The Chinese have lived under one form of dictatorship or another for a few thousand years. No other people on the planet (with the exception of the ancient Egyptians) can make that unfortunate claim. But in 1989, the year jackboot regimes began toppling all over Eastern Europe, the Chinese people sensed their moment had finally come. Following the funeral of former General Secretary Hu Yaobang (widely seen to be a champion of political and economic liberalization) the good people of Peking (I'll call it "Beijing" when the unelected step aside) and other cities took to the streets. Many of them were students who were being trained in Universities to enter an economy that no longer existed due to nascent market reforms that were (and still are) largely benefiting the well connected. Those students were joined by others who expanded and refined the students original complaints to produce what became known as the "List of Seven Demands". Here it is:

1. Affirm as correct Hu Yaobang's views on democracy freedom and tolerance;
2. Renounce the Anti-Bourgeois Liberalization campaign and the Anti-Spiritual Pollution Campaign;
3. Freedom of Press and Freedom of speech, Permit citizens to publish independent newspapers;
4. Publicize the income of the Party-State leaders and their family members;
5. Rescind the "Ten Provisional Articles Regulating Public Marches and Demonstrations";
6. Increase budget for education and raise intellectuals' salary;
7. Report the student movement objectively.

But Deng and his cronies had no intention of releasing their family income info to a free and open press or standing aside so that the people could chose their own leaders. Consequently it was no surprise then when Deng, during a private get together at his home, endorsed a hard line stance against the protests. Once he did his fellow self-proclaimed "leaders" had their pretense for action.

On May 20 martial law was declared and military convoys headed for the capital where crowds in Tiananmen Square now numbered nearly a hundred thousand. But these convoys were blocked on the city's outskirts by local people sympathetic to what was going on in the city center and ultimately the soldiers had to turn back. Finally on the evening of June 3 orders came down from on high that the square was to be cleared by any means necessary. When the commander of the 38th army demanded a written order before he would move in, he was immediately removed. (Later he would lose his position in the Party and be imprisoned for five years.) But he was in the minority and in the wee hours of June 4 the army descended on the unarmed protesters.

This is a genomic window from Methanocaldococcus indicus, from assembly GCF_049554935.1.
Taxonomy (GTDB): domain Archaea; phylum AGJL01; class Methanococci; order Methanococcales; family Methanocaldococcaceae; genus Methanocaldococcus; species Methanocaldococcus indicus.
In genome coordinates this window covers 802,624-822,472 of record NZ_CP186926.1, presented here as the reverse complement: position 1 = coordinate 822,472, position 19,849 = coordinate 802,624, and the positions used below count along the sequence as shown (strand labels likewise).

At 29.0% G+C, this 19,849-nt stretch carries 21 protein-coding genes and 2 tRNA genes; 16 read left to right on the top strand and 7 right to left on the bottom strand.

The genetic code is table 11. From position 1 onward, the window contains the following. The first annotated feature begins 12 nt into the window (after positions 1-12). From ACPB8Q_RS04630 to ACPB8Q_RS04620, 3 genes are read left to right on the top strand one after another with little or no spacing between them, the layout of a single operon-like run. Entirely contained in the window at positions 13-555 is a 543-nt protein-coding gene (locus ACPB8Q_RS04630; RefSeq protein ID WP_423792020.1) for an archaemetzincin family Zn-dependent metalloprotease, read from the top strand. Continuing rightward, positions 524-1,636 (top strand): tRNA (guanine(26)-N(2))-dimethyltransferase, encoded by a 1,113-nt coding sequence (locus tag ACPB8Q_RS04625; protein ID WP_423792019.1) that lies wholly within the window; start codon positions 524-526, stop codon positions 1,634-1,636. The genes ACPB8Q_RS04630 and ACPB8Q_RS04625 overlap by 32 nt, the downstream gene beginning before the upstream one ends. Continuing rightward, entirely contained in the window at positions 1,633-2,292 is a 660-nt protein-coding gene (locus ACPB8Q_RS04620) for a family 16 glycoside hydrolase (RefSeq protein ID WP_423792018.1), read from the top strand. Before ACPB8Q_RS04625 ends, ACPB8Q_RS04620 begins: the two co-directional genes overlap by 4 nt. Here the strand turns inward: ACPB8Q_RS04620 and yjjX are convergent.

Contrary to many reports at the time the majority of deaths from the crackdown didn't take place in Tiananmen Square itself but in the streets and neighborhoods surrounding it as the army attempted to break through defensive barricades put in place around the Square. Most estimates put the number of dead somewhere between 1,000 and 3,000 though the exact number will probably never be known.

On June 5th as the army attempted to quietly retreat from the scene of their shame an unarmed and unnamed civilian man bearing only a couple of shopping bags was captured on video as he walked into the path of a tank column and defiantly stood his ground. When they moved to try and get around him, he shifted to block their path again. Several times he did this until finally crawling up on top of the lead tank and attempting to talk to the soldiers inside. After a few minutes he dismounted and again took up position in front of the column. After some more cat and mouse he was whisked away by several unidentified people. No one has ever learned his name, discovered his fate or found out exactly who whisked him away and to where but his lonely act of defiance has become one of the defining images of the late 20th century.

Sadly the Politburo Republic of China remains to this day the world's largest and most oppressive dictatorship where any and all discussion concerning the brutal suppression of the Chinese people during the 1989 uprising is officially forbidden.

Watch this short piece on the "tank man". You can't watch this in China. The unelected will have you jailed if you try.